The former filter contains a first (bottom) layer of sand with grain dimensions between 2.0 and 5.0 mm and a second layer of sand with grain dimensions between 1.6 and 2.5 mm. The second filter contains a layer of sand with grain dimensions between 2.0-5.0 mm and another layer of sand with grain dimensions between 1.0-2.0 mm. The automated operation is based on programming the electro valves and the pressure switches. A backwash function can be started automatically when the pressure rises to a certain point and the retained microplastics are removed from the sand filter. Another nanocoating photocatalytic device will further process the liquid that contains microplastics, using visible light photocatalytic coatings, which will be used for speeding up UV-fueled degradation and breaking down microplastics into harmless elements (see https://www.claim-h2020project.eu/technologies/).
The up-scaled system in able to filtrate 1.5-1.8 m3/h and is currently operational for field testing and demonstration in Megara WWTP in Greece.
This technology can easily be used in:
- WWTPs were the effluent ends up into the sea and into rivers.
- It may also be used in potable water refineries as numerous studies reported the presence of microplastics in treated tap and bottled water.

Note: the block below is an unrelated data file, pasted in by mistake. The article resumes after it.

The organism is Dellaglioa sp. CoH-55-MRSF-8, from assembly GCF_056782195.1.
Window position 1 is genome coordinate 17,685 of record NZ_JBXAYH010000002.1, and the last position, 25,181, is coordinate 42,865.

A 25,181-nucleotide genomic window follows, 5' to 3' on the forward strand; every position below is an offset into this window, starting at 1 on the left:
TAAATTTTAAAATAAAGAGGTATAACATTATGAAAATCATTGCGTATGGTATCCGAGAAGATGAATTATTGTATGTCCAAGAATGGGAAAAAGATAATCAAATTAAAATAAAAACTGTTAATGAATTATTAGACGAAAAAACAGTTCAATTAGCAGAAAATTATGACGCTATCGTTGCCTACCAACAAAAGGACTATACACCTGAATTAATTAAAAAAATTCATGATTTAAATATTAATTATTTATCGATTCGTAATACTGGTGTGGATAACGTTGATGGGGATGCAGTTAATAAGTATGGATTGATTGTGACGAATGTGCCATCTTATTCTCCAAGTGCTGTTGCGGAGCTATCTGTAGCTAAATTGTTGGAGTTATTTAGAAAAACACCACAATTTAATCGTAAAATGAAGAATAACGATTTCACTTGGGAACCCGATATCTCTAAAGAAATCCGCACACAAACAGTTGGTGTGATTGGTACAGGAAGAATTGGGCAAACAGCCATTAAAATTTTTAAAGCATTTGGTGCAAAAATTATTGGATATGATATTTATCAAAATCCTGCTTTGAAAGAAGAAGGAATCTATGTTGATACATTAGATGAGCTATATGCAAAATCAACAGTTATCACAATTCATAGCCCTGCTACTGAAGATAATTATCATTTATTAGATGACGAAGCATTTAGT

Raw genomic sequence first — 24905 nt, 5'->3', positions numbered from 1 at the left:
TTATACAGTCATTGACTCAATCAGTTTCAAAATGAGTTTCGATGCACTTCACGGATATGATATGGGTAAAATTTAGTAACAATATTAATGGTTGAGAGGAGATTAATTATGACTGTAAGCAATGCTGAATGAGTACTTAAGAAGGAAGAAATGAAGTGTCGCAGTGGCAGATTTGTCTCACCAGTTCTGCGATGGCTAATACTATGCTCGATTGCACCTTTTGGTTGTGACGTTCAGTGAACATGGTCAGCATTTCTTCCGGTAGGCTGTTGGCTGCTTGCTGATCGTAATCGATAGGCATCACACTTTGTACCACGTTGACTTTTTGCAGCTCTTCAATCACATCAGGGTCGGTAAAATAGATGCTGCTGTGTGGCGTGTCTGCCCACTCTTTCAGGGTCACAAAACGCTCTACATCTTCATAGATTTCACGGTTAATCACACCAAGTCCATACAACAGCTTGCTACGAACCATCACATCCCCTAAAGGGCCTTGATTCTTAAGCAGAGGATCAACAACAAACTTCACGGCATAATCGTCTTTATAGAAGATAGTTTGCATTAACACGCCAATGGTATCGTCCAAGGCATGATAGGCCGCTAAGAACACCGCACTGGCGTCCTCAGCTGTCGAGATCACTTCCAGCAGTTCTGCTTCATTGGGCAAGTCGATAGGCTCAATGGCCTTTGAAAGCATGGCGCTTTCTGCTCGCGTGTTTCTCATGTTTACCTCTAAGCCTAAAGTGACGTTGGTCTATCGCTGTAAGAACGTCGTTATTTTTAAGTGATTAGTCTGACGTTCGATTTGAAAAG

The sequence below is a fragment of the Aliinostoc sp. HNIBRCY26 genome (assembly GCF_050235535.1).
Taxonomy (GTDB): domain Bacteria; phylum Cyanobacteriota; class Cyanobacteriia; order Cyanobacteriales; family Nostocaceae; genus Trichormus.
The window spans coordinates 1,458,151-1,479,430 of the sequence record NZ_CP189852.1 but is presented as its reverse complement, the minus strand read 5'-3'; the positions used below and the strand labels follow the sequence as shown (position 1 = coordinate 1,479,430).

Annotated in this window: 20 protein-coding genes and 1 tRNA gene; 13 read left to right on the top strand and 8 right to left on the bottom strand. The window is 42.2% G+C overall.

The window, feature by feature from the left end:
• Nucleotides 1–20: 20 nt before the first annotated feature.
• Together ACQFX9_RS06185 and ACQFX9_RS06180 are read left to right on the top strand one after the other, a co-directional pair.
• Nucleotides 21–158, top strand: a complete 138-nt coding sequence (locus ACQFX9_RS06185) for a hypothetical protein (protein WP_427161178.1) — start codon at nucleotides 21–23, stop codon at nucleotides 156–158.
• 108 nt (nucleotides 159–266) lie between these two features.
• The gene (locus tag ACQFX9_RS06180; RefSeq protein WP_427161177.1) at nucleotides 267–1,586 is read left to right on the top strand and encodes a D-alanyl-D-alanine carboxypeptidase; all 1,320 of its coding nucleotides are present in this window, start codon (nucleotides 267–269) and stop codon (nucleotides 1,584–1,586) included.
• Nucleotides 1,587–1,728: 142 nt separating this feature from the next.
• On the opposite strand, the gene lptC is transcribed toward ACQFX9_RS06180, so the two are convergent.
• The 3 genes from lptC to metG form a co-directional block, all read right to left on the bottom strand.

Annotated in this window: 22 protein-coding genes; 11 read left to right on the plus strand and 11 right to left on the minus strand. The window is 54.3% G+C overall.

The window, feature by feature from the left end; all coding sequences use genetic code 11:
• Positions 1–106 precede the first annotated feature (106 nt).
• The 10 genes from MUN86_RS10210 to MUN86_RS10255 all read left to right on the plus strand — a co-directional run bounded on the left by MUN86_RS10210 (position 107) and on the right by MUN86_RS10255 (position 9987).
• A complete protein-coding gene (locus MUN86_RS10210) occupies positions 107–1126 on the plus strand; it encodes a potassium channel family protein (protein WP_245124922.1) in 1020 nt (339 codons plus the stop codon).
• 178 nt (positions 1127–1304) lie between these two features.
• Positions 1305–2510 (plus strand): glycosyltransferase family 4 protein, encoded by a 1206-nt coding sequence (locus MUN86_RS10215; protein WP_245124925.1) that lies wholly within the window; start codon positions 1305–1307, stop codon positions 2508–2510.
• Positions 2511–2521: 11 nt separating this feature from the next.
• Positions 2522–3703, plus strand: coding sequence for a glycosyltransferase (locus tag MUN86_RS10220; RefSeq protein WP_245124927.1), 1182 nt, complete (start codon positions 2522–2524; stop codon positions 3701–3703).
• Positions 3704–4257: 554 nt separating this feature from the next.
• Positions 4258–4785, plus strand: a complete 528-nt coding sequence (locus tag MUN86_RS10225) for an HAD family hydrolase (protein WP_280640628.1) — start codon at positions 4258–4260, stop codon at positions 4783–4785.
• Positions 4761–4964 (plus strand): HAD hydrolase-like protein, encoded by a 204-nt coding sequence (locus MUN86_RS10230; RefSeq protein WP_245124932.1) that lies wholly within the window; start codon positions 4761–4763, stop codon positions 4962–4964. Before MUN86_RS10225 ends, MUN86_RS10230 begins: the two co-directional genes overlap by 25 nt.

- It may be used in industries which use plastics for packaging, such as fresh cut product industries, plastic bottle production industries, plastic cups production industries, industrial laundries facilities.
- They could use this technology as a treatment stage of the wastewater treatment process. Also, these filters (25-30 m3/day water production) may be used in hotels or small compact WWTPs for 150 PE.
Results and next steps
The technology has the followings components (28,000 € for the automated pilot scale and the automated upscale models):
• submersible pump: for feeding the sand-filters with water
• sand-filters: for microplastic retention
• electrical panel: for energy supply and automated operation
• centrifugal pump: for the sand-filter backwash
• instrumentation: flowmeters, manometers etc
The above cost concerns a device of 1,8 m3/h, suitable for an equivalent population of circa 200 inhabitants (small scale device).
The automated filtering device has been designed and constructed by Waste et Water Sarl (WnW) and the Hellenic Centre for Marine Research (HCMR), Greece in the framework of the CLAIM H2020 project (https://www.claim-h2020project.eu/).
The pilot scale prototype, has been tested already successfully in HCMRs’ Laboratories in Crete and is able to retain microplastics larger than 80 microns. The cleaning automated filtering device was redesigned after the testing and some modifications have been made.
The prototype has been tested, and the efficiency is 95.67% for microplastics using a plankton net of 50μm.
Potential applications in the BSR
This technology can easily be used in WWTPs were the effluent ends up into the sea and into rivers. It may also be used in potable water refineries as numerous studies reported the presence of microplastics in treated tap and bottled water.
It may be used in industries which use plastics for packaging, such as fresh cut product industries, plastic bottle production industries, plastic cups production industries, industrial laundries facilities. They could use this technology as a treatment stage of the wastewater treatment process.